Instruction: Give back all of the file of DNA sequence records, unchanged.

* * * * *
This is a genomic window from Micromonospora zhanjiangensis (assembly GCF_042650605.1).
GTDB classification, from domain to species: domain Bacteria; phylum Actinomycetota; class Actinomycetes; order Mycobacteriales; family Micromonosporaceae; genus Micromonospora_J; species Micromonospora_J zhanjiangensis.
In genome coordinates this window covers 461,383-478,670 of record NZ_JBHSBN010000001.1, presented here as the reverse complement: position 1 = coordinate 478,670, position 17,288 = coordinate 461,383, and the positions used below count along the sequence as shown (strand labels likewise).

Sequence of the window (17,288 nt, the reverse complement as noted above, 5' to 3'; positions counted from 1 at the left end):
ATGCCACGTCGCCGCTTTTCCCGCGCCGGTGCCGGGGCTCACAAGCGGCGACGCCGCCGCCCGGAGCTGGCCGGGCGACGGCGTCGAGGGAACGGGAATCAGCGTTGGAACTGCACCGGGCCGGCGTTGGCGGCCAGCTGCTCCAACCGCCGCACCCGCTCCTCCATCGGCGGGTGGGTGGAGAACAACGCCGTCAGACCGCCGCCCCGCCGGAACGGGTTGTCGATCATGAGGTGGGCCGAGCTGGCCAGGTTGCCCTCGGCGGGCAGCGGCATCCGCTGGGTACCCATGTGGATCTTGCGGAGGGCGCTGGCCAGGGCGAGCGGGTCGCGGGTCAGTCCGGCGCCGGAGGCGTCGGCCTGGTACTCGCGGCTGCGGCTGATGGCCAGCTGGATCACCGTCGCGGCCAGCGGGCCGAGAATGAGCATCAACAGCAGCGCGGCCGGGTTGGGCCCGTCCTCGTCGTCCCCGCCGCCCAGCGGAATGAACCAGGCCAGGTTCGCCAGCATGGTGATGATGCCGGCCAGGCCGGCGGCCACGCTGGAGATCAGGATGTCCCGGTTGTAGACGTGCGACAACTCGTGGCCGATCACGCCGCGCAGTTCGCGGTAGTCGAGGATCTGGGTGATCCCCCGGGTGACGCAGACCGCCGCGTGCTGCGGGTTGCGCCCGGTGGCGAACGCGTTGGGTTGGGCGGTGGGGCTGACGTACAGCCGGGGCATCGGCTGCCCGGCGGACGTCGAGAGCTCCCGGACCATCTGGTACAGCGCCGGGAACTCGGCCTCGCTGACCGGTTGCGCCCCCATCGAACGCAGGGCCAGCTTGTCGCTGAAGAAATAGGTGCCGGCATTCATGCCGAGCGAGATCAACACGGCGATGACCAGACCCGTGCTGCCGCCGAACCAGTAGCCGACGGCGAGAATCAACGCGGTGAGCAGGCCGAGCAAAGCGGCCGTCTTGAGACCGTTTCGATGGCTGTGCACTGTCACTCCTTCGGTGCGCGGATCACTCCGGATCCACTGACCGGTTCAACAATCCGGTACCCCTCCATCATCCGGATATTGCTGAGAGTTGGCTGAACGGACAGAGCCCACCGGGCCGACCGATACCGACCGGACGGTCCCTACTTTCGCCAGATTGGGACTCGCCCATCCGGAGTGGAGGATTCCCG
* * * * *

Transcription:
This is a genomic window from Micromonospora zhanjiangensis (assembly GCF_042650605.1).
GTDB classification, from domain to species: domain Bacteria; phylum Actinomycetota; class Actinomycetes; order Mycobacteriales; family Micromonosporaceae; genus Micromonospora_J; species Micromonospora_J zhanjiangensis.
In genome coordinates this window covers 461,383-478,670 of record NZ_JBHSBN010000001.1, presented here as the reverse complement: position 1 = coordinate 478,670, position 17,288 = coordinate 461,383, and the positions used below count along the sequence as shown (strand labels likewise).

Sequence of the window (17,288 nt, the reverse complement as noted above, 5' to 3'; positions counted from 1 at the left end):
ATGCCACGTCGCCGCTTTTCCCGCGCCGGTGCCGGGGCTCACAAGCGGCGACGCCGCCGCCCGGAGCTGGCCGGGCGACGGCGTCGAGGGAACGGGAATCAGCGTTGGAACTGCACCGGGCCGGCGTTGGCGGCCAGCTGCTCCAACCGCCGCACCCGCTCCTCCATCGGCGGGTGGGTGGAGAACAACGCCGTCAGACCGCCGCCCCGCCGGAACGGGTTGTCGATCATGAGGTGGGCCGAGCTGGCCAGGTTGCCCTCGGCGGGCAGCGGCATCCGCTGGGTACCCATGTGGATCTTGCGGAGGGCGCTGGCCAGGGCGAGCGGGTCGCGGGTCAGTCCGGCGCCGGAGGCGTCGGCCTGGTACTCGCGGCTGCGGCTGATGGCCAGCTGGATCACCGTCGCGGCCAGCGGGCCGAGAATGAGCATCAACAGCAGCGCGGCCGGGTTGGGCCCGTCCTCGTCGTCCCCGCCGCCCAGCGGAATGAACCAGGCCAGGTTCGCCAGCATGGTGATGATGCCGGCCAGGCCGGCGGCCACGCTGGAGATCAGGATGTCCCGGTTGTAGACGTGCGACAACTCGTGGCCGATCACGCCGCGCAGTTCGCGGTAGTCGAGGATCTGGGTGATCCCCCGGGTGACGCAGACCGCCGCGTGCTGCGGGTTGCGCCCGGTGGCGAACGCGTTGGGTTGGGCGGTGGGGCTGACGTACAGCCGGGGCATCGGCTGCCCGGCGGACGTCGAGAGCTCCCGGACCATCTGGTACAGCGCCGGGAACTCGGCCTCGCTGACCGGTTGCGCCCCCATCGAACGCAGGGCCAGCTTGTCGCTGAAGAAATAGGTGCCGGCATTCATGCCGAGCGAGATCAACACGGCGATGACCAGACCCGTGCTGCCGCCGAACCAGTAGCCGACGGCGAGAATCAACGCGGTGAGCAGGCCGAGCAAAGCGGCCGTCTTGAGACCGTTTCGATGGCTGTGCACTGTCACTCCTTCGGTGCGCGGATCACTCCGGATCCACTGACCGGTTCAACAATCCGGTACCCCTCCATCATCCGGATATTGCTGAGAGTTGGCTGAACGGACAGAGCCCACCGGGCCGACCGATACCGACCGGACGGTCCCTACTTTCGCCAGATTGGGACTCGCCCATCCGGAGTGGAGGATTCCCG